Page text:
While other continents have aging populations, Africa is giving birth to a new generation of consumers and workers. Sub-Saharan Africa is the youngest region in the world, with 43 percent of its population under age 15.

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11:52am

Fri August 1, 2014
Economy

As Labor Market Advances, Millions Are Stuck In Part-Time Jobs

Originally published on Fri August 1, 2014 4:18 pm

People attend a hiring fair for veterans in Fort Lauderdale, Fla., July 16. About 7.5 million people in the U.S. are working less than 40 hours per week even though they want full-time jobs.
Alan Diaz AP

Treading water in July is really fun — if you happen to be in a swimming pool.

But if you find yourself stuck in the part-time labor pool, drifting is disappointing.

On Friday, the Labor Department reported that while employers hired 209,000 workers in July, the growth rate was not strong enough to push part-timers forward.

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6:02pm

Wed July 30, 2014
Economy

Job Worries Linger, But The Economy Is Looking Good

Originally published on Wed July 30, 2014 6:28 pm

Assembly-line workers at the Chrysler plant in Sterling Heights, Mich. The economy is getting good marks in the latest data, but some worries about the job market continue.
Paul Sancya AP

Five years after the Great Recession ended, where are we with this recovery?

On Wednesday, the Commerce Department and the Federal Reserve both answered by saying, in effect:

We're in a sweet spot — growing at a decent rate with good reason for optimism.

Or as the Fed blandly put it, "economic activity will expand at a moderate pace."

President Obama, speaking on the economy in Kansas City, Mo., was more effusive.

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2:43pm

Tue July 29, 2014
The Two-Way

Chances Are Pretty Good That's A Bill Collector Calling

According to the Urban Institute report, the typical adult in trouble with bill collectors has a median debt of $1,350.
DNY59 iStockphoto

In about one-third of U.S. households, the sound of a phone or doorbell ringing may trigger a desire to duck.

That's because roughly 77 million adults with a credit file have at least one debt in the collection process, according to a study released by the Urban Institute, a research group. A credit file includes all of the raw data that a credit bureau can use to rank a borrower's creditworthiness.

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1:37pm

Mon July 28, 2014
The Two-Way

It May Be Summer, But For Economists, This Week Feels Like Christmas

Originally published on Mon July 28, 2014 4:31 pm

Chiang Ying-ying AP

This week is summer's sweet spot — the peak time for pool parties, fresh-picked berries and cool drinks. But for economists, it may feel more like Christmas — so much to unwrap!

Each day will bring new decisions and reports that could have a big impact on the nation's economy. So economists, investors and workers will have plenty to ponder. Here's what's happening this week:

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3:33pm

Thu July 24, 2014
Business

4 Theories About Why Wal-Mart Changed Its U.S. Chief

Originally published on Thu July 24, 2014 4:23 pm

Bill Simon, head of Wal-Mart's U.S. division, is leaving the retail giant after being passed over for the company's top post.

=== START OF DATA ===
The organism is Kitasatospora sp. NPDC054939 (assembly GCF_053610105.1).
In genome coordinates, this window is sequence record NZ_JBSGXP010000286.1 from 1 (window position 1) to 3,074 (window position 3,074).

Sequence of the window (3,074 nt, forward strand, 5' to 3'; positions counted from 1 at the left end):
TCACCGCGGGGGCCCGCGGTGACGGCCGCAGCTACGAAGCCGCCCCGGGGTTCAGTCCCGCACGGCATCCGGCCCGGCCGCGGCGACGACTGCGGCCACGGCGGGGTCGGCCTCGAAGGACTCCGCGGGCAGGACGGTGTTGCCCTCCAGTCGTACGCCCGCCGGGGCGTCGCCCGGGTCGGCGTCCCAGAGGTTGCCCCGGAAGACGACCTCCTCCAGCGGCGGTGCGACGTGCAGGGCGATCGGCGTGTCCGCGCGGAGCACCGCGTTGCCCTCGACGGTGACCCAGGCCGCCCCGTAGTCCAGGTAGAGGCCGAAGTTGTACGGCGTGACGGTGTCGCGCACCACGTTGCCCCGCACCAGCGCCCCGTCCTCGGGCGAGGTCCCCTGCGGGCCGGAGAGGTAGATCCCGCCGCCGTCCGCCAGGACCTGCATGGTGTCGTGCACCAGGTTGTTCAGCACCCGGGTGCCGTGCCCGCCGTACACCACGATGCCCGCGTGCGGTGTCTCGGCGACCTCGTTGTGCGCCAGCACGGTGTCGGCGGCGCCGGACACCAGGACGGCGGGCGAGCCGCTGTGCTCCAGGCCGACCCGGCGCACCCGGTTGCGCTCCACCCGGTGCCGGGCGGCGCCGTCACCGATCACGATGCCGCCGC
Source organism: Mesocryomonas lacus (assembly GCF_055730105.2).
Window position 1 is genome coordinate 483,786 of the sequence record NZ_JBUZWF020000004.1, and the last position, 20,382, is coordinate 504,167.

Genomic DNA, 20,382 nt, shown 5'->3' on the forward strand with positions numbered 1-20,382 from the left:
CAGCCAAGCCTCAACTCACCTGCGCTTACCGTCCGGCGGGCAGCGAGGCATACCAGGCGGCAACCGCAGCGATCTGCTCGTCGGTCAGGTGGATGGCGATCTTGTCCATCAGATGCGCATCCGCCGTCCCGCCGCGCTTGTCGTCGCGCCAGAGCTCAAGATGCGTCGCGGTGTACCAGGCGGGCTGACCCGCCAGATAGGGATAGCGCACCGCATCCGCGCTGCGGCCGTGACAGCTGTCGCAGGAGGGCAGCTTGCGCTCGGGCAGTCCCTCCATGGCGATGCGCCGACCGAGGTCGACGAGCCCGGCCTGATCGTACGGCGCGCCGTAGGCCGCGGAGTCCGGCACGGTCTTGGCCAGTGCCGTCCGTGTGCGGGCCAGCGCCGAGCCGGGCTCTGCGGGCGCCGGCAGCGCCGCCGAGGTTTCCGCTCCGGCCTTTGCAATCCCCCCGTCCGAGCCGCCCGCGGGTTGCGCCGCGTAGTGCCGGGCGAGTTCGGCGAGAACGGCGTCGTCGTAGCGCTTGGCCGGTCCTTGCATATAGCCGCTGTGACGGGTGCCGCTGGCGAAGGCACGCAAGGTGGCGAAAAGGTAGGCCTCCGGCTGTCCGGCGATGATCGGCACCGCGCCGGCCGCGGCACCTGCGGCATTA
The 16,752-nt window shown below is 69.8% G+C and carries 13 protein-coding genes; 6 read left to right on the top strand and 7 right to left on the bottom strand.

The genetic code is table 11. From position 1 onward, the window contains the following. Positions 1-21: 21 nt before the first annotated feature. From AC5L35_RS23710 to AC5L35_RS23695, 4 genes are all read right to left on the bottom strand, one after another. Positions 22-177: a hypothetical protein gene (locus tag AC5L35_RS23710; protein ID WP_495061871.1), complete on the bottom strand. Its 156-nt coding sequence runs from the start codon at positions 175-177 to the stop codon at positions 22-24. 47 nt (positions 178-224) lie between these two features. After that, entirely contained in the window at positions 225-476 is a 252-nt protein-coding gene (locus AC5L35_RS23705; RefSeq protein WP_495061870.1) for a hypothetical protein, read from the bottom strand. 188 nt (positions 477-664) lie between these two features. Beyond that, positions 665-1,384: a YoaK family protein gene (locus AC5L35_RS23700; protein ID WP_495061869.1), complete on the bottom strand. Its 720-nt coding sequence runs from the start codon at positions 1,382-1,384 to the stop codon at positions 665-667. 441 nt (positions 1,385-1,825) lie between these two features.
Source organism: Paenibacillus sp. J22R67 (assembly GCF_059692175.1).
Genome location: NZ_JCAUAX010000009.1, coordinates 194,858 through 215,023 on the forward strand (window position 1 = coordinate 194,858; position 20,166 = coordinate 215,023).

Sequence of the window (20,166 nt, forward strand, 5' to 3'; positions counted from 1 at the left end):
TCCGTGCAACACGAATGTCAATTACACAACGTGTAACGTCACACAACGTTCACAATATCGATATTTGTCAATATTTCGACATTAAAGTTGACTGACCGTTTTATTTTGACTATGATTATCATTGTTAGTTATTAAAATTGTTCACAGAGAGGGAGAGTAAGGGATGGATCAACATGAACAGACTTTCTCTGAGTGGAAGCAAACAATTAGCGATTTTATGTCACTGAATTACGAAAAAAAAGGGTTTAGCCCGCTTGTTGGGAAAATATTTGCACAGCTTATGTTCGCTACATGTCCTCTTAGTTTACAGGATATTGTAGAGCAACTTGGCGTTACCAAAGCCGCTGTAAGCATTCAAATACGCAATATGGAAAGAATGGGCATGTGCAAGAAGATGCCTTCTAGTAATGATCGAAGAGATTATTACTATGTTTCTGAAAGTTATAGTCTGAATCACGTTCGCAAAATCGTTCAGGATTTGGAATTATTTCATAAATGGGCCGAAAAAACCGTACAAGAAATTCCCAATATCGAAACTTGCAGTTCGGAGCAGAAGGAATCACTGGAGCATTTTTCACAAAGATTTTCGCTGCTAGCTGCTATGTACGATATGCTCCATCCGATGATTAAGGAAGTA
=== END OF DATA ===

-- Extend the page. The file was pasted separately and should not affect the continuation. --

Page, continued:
Rick Wilking Reuters/Landov

Bill Simon, head of Wal-Mart's U.S. division, is leaving the retail giant, the company said Thursday.

Any major shake-up at Wal-Mart is closely watched because the company is so important — it tops the Fortune 500 list with annual sales approaching a half-trillion dollars. So lots of people are speculating about what Simon's departure really means. Here are some theories:

The Simplest Explanation

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4:39pm

Tue July 22, 2014
Economy

Inflation Came In Low Again, But Are There Bubbles?

Federal Reserve Chair Janet Yellen testifies before the Senate Banking Committee on July 15. She said the Fed is likely to keep interest rates low "for a considerable period" since inflation remains so tame.
J. Scott Applewhite AP

Want to borrow money for a car or a home this fall?

Oddly enough, the interest rates available months from now for big-ticket items may be determined by the prices you pay today for everyday consumer goods. When store prices are rising rapidly, policymakers start pushing interest rates higher, too.

But for the moment, at least, inflation appears mild enough to keep interest rates low for a long while.

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5:36pm

Thu July 17, 2014
Economy

Latest Wrinkle In The Jobs Debate: Blame The Boomers

Originally published on Mon July 21, 2014 1:46 pm

Participation in the workforce has dropped significantly since 2007, and economists say more than half of the dropouts may never return.
Spencer Platt Getty Images

Since late 2007, the U.S. labor force has shrunk significantly, raising questions about where former workers have gone and why.

Now the White House Council of Economic Advisers says it has found answers and has compiled them into a detailed research report released Thursday.

As it turns out, most of the missing workers have been hiding in plain sight: They are retiring baby boomers.

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11:10am

Tue July 15, 2014
Business

Citigroup Settlement Offers Former Homeowners 'Cold Comfort'

The Citigroup Center is viewed in midtown Manhattan. Critics say the U.S. settlement with the banking giant will do nothing for those hurt most by the foreclosure crisis: people who lost their homes.
Timothy A. Clary AFP/Getty Images

Should you be watching your mailbox for a check from Citigroup?